Semiconductor equipment2018 saw a sizeable increase in fab equipment spending, but this needs to be put into perspective of several previous years of underspend. With advanced fab supply now concentrated in just a handful of manufacturers, managing supply and demand has become both easier and a way of life. The cavalier wild-west fab over-investment days are gone – advanced fabs are now build against committed demand, not speculation.

Plunging memory prices and a sudden shift in companies’ strategies in response to trade tensions are driving rapid drops in capital expenditures, especially among leading-edge memory manufacturers, some fabs in China, and some mature node projects.

The net result is that fab equipment investment in 2019 has been cut back substantially and is now set to be lower than 2018. Whilst this is clearly bad news for the equipment industry, it is good for the overall semiconductor market as a whole and will help underpin a more rapid market recovery once the current economic uncertainties are resolved.

About Malcolm Penn

Malcolm Penn ATREG Advisory BoardMalcolm is Chairman and CEO of UK semiconductor industry analyst firm Future Horizons which he founded in 1989. He has over 50 years of experience covering all aspects of the semiconductor and electronics industry, including new business development, management, manufacturing, marketing, and design. Prior to creating Future Horizons, he served as Vice President & Director of European Operations for Dataquest (now Gartner), responsible for establishing and running all European research operations. Prior to that, he worked as Manager of Component Engineering for ITT Europe (now Alcatel) and before that held various operations and marketing management positions with ITT Semiconductor Group (now Micronas and General Signal), including Executive Director of ITT’s UK-based front- and back-end semiconductor operations. Prior to ITT Semiconductors, Malcolm served as a Systems Design Engineer at Venner Electronics, a UK company specializing in the design and development of electronic measurement instrumentation. Malcolm graduated with honors in Electronics Engineering from London South Bank University, UK.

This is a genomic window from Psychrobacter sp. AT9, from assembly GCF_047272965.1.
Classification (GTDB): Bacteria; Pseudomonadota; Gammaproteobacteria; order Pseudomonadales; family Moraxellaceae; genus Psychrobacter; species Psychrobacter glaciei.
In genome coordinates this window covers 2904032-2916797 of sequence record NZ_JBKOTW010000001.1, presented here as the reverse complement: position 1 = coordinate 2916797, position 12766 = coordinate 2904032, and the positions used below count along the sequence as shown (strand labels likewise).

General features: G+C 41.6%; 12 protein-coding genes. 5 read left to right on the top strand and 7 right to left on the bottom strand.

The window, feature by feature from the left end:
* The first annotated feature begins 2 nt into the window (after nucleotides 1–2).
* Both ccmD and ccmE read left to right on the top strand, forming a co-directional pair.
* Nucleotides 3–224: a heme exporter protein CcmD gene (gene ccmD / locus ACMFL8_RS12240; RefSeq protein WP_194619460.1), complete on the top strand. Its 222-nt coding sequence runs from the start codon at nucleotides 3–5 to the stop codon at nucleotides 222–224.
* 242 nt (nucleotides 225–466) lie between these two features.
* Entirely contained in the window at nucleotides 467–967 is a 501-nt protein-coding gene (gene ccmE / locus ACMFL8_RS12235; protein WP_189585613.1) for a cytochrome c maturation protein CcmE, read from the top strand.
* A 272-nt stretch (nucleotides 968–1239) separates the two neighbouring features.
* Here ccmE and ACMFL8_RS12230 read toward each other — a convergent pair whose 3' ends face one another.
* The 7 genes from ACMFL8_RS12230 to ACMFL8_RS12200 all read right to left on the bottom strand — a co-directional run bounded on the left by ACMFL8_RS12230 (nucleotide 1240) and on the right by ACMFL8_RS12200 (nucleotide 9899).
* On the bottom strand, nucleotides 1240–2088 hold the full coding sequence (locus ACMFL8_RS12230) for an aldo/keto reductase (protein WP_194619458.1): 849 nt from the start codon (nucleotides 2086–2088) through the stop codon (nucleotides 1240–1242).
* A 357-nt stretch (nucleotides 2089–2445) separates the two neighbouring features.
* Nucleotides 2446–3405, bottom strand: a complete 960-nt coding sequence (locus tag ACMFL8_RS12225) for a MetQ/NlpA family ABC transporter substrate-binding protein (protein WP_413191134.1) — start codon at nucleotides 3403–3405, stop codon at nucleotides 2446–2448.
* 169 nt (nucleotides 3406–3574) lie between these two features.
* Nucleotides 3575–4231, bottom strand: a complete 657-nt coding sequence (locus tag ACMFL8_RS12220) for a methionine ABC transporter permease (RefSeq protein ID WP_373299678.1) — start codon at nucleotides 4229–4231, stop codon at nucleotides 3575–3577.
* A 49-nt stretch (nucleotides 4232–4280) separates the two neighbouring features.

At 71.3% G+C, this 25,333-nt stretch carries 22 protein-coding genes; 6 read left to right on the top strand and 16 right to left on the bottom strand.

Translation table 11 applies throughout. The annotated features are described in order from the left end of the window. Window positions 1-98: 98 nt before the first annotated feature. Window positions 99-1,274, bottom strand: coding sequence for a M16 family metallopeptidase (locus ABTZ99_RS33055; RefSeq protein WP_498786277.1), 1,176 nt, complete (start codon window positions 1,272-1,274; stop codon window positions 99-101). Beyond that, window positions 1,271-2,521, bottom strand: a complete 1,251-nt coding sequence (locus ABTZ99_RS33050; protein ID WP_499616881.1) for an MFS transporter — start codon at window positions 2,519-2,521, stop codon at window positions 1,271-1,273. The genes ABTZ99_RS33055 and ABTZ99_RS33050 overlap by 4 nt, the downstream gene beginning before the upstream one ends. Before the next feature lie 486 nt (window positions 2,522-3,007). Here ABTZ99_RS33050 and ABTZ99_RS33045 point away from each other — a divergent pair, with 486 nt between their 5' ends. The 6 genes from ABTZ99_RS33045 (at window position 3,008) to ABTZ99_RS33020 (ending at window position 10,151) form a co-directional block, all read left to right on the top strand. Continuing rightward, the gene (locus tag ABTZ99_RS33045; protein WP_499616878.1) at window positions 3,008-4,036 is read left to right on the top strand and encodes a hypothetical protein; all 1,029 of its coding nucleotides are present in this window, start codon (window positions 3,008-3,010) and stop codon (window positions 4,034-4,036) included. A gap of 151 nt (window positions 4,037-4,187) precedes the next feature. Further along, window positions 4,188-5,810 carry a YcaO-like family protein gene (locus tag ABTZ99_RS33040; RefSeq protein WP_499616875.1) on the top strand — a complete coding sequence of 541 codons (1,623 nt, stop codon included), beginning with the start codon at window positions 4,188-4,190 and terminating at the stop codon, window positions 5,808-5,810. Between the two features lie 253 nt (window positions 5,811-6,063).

EE Times logoIn case you missed it, ATREG President & CEO Stephen Rothrock shared his global semiconductor fab insights in a recent EE Times article published on May 31st, 2019.

The piece entitled Fab Joint Venture Seen for 200 mm, U.S. pitched for making analog, power, discrete products discusses future 200mm fab trends, takes a look at 300mm deals, and explores China’s expansion.

Click here to read the full article.




ATREG CEO Stephen Rothrock

ATREG is pleased to announce it has been invited to present at two industry events in the second half of the year:

In a presentation entitled Semiconductor Manufacturing Strategy: Where In The World To Locate A Fab Or Cleanroom?, ATREG President & CEO Stephen Rothrock will provide insights into how to best approach manufacturing strategy decisions in the context of today’s global semiconductor landscape.




San Francisco, USAThe entire ATREG team will be at SEMICON West in San Francisco this year from July 9th to 11th. Need to acquire or dispose of a fab, tools, cleanroom, or technology campus?

Please email Annie Rothrock to set up an appointment at the event to discuss all your semiconductor and advanced technology manufacturing asset needs with one of our experts. We hope to see you there!